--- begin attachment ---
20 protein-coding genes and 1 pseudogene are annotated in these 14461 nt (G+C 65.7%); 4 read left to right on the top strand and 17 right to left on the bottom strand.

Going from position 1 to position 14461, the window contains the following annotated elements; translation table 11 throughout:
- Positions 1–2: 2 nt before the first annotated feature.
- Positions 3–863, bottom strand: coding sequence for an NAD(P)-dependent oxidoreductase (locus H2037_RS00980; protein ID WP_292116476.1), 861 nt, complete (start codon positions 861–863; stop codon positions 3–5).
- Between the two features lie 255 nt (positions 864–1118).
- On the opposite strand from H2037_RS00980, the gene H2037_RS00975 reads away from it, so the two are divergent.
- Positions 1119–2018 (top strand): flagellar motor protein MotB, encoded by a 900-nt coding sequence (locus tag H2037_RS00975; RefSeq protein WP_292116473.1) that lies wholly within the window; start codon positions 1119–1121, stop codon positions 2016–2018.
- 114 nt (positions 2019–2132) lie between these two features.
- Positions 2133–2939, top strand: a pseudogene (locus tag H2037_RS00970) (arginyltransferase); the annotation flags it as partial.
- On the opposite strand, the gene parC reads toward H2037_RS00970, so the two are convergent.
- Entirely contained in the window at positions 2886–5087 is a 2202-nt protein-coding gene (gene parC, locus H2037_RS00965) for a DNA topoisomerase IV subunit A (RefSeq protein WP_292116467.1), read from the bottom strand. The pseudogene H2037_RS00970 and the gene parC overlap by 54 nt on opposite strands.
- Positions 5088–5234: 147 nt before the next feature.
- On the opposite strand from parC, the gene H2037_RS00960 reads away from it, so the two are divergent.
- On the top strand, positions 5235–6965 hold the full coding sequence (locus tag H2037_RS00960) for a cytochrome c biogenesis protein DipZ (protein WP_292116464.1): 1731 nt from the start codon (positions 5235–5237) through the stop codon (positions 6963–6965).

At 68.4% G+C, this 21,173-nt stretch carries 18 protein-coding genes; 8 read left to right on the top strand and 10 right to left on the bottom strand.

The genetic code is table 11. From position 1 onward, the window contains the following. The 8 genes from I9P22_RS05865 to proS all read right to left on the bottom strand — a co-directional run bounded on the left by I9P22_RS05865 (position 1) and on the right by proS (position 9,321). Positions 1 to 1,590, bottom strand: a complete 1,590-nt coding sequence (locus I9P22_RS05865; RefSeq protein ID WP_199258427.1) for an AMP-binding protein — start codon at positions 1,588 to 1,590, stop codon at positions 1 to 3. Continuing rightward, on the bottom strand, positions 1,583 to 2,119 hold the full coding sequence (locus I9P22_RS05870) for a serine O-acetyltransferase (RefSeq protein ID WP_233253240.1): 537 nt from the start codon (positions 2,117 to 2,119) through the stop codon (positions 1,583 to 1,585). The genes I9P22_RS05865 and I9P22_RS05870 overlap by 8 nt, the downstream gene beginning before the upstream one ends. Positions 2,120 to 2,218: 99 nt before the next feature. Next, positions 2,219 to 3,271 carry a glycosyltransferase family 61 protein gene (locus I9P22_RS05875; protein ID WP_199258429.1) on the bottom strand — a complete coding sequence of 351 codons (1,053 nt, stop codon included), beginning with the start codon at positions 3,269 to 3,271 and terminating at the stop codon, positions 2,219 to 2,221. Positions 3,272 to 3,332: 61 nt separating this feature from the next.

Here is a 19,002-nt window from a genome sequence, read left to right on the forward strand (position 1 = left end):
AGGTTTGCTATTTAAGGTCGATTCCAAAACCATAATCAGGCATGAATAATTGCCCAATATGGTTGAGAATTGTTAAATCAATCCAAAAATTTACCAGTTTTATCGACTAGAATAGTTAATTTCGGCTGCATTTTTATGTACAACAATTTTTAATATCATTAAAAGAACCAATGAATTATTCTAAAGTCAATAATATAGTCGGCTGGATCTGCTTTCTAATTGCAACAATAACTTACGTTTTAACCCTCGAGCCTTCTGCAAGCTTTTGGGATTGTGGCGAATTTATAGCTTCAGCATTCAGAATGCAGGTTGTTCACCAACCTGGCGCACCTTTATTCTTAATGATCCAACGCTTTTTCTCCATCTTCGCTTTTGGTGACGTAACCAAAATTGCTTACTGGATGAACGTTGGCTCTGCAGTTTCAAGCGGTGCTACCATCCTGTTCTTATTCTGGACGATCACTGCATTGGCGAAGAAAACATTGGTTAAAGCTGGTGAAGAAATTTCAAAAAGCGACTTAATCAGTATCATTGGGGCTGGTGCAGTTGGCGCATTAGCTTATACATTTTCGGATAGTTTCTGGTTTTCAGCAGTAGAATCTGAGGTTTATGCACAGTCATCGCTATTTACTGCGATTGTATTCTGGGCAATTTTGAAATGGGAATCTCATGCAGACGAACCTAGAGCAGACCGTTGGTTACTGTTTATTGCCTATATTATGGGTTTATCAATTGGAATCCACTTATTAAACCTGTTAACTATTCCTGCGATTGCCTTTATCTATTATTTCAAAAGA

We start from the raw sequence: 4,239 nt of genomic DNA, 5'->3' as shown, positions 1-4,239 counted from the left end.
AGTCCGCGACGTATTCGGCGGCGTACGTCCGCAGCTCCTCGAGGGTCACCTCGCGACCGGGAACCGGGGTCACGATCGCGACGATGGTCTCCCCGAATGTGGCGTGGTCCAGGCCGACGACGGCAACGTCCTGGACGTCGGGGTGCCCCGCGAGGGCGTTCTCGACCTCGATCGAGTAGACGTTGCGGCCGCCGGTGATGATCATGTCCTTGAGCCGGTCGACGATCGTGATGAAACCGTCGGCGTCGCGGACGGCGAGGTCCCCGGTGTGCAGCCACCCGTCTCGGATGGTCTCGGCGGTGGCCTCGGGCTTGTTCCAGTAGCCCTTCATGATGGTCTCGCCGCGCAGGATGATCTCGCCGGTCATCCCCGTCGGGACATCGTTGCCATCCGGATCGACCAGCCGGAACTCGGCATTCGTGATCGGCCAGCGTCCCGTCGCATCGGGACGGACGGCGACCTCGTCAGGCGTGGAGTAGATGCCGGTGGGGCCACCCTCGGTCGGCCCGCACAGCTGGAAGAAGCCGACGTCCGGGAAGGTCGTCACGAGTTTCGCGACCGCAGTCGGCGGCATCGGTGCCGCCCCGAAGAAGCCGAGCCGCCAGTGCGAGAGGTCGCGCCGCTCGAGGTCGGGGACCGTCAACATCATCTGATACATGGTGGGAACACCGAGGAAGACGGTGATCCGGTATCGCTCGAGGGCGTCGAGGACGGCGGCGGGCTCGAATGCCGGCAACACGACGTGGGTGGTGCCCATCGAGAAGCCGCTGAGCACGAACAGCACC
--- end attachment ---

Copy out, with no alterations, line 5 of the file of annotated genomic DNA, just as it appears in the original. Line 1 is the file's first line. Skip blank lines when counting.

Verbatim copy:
- Between the two features lie 255 nt (positions 864–1118).